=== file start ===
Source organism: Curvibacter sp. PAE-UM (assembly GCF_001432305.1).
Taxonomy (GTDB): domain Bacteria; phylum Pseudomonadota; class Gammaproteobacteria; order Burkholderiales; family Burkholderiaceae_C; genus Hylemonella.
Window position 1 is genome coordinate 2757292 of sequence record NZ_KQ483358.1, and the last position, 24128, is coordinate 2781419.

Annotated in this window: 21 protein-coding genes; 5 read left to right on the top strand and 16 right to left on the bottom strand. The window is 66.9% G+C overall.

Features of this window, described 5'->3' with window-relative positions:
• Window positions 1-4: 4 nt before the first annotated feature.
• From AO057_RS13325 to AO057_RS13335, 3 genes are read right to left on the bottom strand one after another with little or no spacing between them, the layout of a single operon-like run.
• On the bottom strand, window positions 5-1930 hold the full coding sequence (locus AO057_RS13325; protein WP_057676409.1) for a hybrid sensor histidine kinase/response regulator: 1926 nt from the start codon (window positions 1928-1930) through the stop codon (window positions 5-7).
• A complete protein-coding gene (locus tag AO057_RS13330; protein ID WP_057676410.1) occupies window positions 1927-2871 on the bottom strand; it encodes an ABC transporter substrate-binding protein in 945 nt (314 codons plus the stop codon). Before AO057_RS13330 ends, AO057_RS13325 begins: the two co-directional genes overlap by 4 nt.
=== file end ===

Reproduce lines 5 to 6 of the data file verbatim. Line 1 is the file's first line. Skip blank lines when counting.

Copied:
Features of this window, described 5'->3' with window-relative positions:
• Window positions 1-4: 4 nt before the first annotated feature.